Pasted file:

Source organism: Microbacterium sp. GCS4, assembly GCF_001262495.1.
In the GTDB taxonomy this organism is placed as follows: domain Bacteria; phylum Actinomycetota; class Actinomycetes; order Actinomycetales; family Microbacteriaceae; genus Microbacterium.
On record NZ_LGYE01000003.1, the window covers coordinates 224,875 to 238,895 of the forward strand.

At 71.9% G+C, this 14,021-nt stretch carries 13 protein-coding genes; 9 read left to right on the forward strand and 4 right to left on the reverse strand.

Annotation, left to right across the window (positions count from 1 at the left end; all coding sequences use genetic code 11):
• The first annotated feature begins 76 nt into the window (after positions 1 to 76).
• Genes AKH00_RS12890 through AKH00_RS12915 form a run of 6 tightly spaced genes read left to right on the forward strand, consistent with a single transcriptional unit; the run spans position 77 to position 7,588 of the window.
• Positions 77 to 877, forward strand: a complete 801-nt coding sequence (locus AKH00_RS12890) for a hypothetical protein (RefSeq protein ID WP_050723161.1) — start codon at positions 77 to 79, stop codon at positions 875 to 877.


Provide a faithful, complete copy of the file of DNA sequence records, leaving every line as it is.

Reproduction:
Source organism: Microbacterium sp. GCS4, assembly GCF_001262495.1.
In the GTDB taxonomy this organism is placed as follows: domain Bacteria; phylum Actinomycetota; class Actinomycetes; order Actinomycetales; family Microbacteriaceae; genus Microbacterium.
On record NZ_LGYE01000003.1, the window covers coordinates 224,875 to 238,895 of the forward strand.

At 71.9% G+C, this 14,021-nt stretch carries 13 protein-coding genes; 9 read left to right on the forward strand and 4 right to left on the reverse strand.

Annotation, left to right across the window (positions count from 1 at the left end; all coding sequences use genetic code 11):
• The first annotated feature begins 76 nt into the window (after positions 1 to 76).
• Genes AKH00_RS12890 through AKH00_RS12915 form a run of 6 tightly spaced genes read left to right on the forward strand, consistent with a single transcriptional unit; the run spans position 77 to position 7,588 of the window.
• Positions 77 to 877, forward strand: a complete 801-nt coding sequence (locus AKH00_RS12890) for a hypothetical protein (RefSeq protein ID WP_050723161.1) — start codon at positions 77 to 79, stop codon at positions 875 to 877.